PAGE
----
# Instability and the Geometry of Optimization Problems#

As we have seen, whenever we solve a problem numerically, we have to
accept that the input we provide and the output we obtain may differ
from the *theoretical* or *mathematical* solution to the given problem.
For example, \(0.1\), in a computer, will be represented by a number
that differs from \(0.1\) by about \(10^{-17}\). Thus, a natural
thing to worry about is if these small differences may induce large
differences in the computed solution.

This is the idea behind the notion of the *Condition Number* for a given
problem. While it is true that for most practical optimization problems,
small perturbations in the input only induce small perturbations in the
final answer to the problem, there are some special situations where
this is not the case. These ill behaving problems are called *Ill
Conditioned* or *Numerically Unstable*.

This sections aims to show, in the context of linear optimization problems, the most common sources for this behavior, and also how to avoid the behavior altogether. We will review first the problem of solving linear systems with unique solutions, and then move into the more central issue of linear optimization problems, its geometric interpretation, and then describe some of the most common bad cases. We then provide two thought experiments with interactive material to help illustrate the concepts of this section. We conclude with some further thoughts on this topic.

Note that although the notion of the *Condition Number* has received a
lot of attention from the academic community, reviewing this literature
is beyond the scope of this document. If you want to start looking into
this topic, a good entry point can be the Condition
Number page at
Wikipedia.

## The Case of Linear Systems#

Solving linear systems is a very common sub-routine in any MI(QC)P-solver, as we have to solve many linear systems during the full execution of the algorithm.

So, consider that we have a linear system \(Ax=b\) with an unique
solution (i.e. \(A\) is a square matrix with full rank), and you
want to evaluate how the solution to the system might change if we
perturb the right-hand side \(b\). Since the system has a unique
solution, we know that given \(b\), the solution will be
\(A^{-1}b\), and if we perturb \(b\) with \(\varepsilon\),
the solution will be \(A^{-1}(b+\varepsilon)\). A measure for the
*relative* change in the solution with respect to the *relative* change
in the input would be the ratio

Note that the above definition is independent of the magnitudes of
\(b\) and \(\varepsilon\). From there, the *worst* possible
ratio would be the result of

This quantity is known as the condition number of the matrix \(A\) and is defined as

A common interpretation of \(\kappa(A)=10^k\) is that, when solving the system \(Ax=b\), you may lose up to \(k\) digits of accuracy in \(x\) from the accuracy you have in \(b\).

The condition number for the optimal simplex basis in an LP is captured
in the KappaExact attribute. A very large \(\kappa\)
value *might* be an indication that the result might be unstable.

When this is indeed the case, the best advice is to scale the constraint matrix coefficients so that the resulting range of coefficients is small. This transformation will typically reduce the \(\kappa\) value of the final basis; please refer to the Tolerances and User-Scaling section for a discussion on how to perform this rescaling, and also for caveats on scaling in general.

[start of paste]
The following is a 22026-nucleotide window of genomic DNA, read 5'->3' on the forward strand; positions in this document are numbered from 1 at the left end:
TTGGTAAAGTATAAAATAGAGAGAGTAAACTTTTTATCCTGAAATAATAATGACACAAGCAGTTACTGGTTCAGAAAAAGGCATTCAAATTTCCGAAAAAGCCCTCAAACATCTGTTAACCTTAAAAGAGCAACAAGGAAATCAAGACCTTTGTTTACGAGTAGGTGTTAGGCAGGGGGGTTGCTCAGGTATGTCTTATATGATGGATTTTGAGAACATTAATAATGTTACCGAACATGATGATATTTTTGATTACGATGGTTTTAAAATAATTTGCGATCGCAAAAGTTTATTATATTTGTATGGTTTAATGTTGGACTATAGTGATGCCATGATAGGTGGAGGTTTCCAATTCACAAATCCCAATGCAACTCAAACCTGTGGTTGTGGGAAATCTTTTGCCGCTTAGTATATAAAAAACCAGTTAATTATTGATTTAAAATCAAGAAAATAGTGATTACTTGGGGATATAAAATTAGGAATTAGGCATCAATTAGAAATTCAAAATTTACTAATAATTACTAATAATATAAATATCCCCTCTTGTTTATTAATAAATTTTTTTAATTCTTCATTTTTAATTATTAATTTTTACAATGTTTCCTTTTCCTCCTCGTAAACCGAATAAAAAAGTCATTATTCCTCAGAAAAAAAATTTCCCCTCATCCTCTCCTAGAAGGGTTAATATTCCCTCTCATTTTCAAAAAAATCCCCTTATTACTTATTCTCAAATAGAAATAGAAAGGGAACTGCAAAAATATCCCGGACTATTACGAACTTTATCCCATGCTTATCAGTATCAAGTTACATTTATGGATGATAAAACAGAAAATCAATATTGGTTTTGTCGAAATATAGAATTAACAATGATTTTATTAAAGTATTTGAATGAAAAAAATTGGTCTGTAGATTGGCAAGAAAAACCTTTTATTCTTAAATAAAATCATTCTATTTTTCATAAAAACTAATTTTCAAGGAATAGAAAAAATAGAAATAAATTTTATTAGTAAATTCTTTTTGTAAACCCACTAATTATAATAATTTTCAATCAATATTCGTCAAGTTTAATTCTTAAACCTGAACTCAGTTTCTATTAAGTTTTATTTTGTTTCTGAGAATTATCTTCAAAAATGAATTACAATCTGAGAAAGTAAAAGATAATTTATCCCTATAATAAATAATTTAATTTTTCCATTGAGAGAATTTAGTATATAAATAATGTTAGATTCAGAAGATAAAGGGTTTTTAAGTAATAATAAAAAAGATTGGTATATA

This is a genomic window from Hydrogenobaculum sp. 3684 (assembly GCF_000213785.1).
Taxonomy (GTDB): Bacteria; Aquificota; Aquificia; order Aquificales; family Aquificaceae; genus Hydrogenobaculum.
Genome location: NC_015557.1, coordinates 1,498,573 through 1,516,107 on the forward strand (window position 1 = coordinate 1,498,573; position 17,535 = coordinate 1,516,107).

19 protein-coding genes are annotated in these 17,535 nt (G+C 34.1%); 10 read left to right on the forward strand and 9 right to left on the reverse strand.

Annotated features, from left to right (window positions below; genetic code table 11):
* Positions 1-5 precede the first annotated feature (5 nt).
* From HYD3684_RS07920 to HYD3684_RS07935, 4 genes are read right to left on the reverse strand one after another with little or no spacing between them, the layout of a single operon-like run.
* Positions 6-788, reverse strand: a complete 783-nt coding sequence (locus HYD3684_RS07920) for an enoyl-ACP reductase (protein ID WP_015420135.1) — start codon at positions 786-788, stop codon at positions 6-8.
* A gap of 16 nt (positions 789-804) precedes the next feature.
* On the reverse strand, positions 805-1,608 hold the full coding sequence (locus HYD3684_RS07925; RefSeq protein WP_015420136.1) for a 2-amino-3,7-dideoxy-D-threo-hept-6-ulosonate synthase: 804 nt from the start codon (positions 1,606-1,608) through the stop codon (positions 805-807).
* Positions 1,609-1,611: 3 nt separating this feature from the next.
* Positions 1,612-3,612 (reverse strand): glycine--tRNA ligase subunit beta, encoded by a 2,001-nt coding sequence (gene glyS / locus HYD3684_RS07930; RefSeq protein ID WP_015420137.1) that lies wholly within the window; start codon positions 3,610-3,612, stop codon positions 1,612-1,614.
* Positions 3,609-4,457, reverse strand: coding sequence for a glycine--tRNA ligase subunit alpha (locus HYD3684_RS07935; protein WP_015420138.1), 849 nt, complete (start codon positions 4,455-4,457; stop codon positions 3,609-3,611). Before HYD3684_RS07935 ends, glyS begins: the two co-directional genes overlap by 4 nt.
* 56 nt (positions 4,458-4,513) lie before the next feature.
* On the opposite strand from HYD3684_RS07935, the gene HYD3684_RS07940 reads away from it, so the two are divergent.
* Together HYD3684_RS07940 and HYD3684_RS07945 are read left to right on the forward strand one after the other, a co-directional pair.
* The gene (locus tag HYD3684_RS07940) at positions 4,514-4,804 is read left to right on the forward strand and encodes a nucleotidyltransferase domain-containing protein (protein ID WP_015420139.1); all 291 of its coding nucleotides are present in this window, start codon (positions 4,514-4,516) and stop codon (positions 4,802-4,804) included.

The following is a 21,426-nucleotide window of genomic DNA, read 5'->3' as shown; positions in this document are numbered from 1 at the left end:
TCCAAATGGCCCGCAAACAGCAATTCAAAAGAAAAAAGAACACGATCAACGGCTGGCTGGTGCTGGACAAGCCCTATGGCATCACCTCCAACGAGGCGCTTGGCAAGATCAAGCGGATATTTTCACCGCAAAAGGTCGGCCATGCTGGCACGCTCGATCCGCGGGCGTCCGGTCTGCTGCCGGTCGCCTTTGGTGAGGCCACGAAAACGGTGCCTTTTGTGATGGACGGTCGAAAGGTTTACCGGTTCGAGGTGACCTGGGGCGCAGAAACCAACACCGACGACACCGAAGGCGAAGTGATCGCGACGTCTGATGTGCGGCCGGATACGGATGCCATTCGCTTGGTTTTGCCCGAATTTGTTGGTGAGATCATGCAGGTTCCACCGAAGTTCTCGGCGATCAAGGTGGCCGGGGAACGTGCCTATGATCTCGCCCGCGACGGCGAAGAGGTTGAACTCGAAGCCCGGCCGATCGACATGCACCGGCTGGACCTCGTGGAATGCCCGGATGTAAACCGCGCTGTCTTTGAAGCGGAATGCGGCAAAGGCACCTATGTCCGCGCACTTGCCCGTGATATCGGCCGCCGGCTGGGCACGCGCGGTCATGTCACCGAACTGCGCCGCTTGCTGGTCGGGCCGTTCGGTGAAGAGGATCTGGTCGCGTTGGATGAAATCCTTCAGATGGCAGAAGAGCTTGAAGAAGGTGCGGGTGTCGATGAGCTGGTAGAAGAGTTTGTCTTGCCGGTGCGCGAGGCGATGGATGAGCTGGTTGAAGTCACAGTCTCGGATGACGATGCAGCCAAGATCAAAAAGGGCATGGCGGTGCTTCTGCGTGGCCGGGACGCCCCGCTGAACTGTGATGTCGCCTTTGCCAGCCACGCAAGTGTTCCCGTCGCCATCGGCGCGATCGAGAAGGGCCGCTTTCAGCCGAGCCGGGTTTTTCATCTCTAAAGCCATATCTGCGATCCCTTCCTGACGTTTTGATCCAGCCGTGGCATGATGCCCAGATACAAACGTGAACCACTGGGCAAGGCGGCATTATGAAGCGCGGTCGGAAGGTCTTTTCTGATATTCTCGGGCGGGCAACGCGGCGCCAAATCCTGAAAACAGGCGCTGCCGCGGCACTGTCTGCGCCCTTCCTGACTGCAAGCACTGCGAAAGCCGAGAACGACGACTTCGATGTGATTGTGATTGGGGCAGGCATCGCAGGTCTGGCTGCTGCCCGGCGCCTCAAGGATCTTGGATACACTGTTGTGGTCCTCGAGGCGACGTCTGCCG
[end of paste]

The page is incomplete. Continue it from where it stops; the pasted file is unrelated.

## The Geometry of Linear Optimization Problems#

Before showing optimization models that exhibit bad behavior, we first
need to understand the *geometry* behind them. Consider a problem of the
form

For example:

Note that if we denote \(b^t:=(0,1,0,1)\), then the problem can be stated as

The feasible region, direction of improvement \(\vec{c}\), and optimal solution \(x^*\) can be depicted as

Note that whenever we move in the direction of \(\vec{c}\), the
value \(\vec{c}x\) increases. Furthermore, since we can not move
from \(x^*\) to another feasible point with better objective value,
we can conclude that \(x^*\) is indeed the optimal solution for the
problem. Note that \(x^*\) is a *corner* point of the feasible
region. This is not a coincidence; you will always find an optimal
solution at a corner point if the feasible region is bounded and
\(\vec{c}\) is not zero. If the objective is zero then all feasible
solutions are optimal; we will talk more about zero objectives and their
implications later.

To understand how changes in the input data affect the feasible region and the optimal solution, consider a small modification: \(\tilde{b}^t=(\varepsilon,1,0,1)\), \(\tilde{\vec{c}}=(1+\varepsilon,1)\), and \(\tilde{A_{4\cdot}}=(\varepsilon,1)\). Then our optimization problem would look like

Note that although we changed the right-hand side, this change had no effect in the optimal solution to the problem, but it did change the feasible region by enlarging the bottom part of the feasible area.

Changing the objective vector tilts the corresponding vector in the
graphical representation. This of course also changes the optimal
objective value. Perturbing a constraint tilts the graphical
representation of the constraint. The change in \(A_{4\cdot}\)
changes the primal solution itself. The amount of *tilting* constraint
undergoes depends on the relative value of the perturbation. For
example, although the constraint \(x \leq 1\) and the constraint
\(100 x \leq 100\) induce the same feasible region, the perturbation
\(x + \varepsilon y\leq 1\) will induce more tilting that the
perturbation \(100 x + \varepsilon y \leq 100\).

## Multiple Optimal Solutions#

A common misconception among beginners in optimization is the idea that
optimization problems really have just one solution. Surprisingly, this
is typically not true. For many practical problems, the objective
(whether it is cost or revenue or …) is dominated by a handful of
variables, while most variables are just there to ensure that the actual
*operation* of the solution is possible. Consider a staffing problem,
for example, where cost is typically driven by the number of people who
work on a given day, not by the specific people.

These kind of situations naturally lead to problems similar to

Graphically this can be depicted as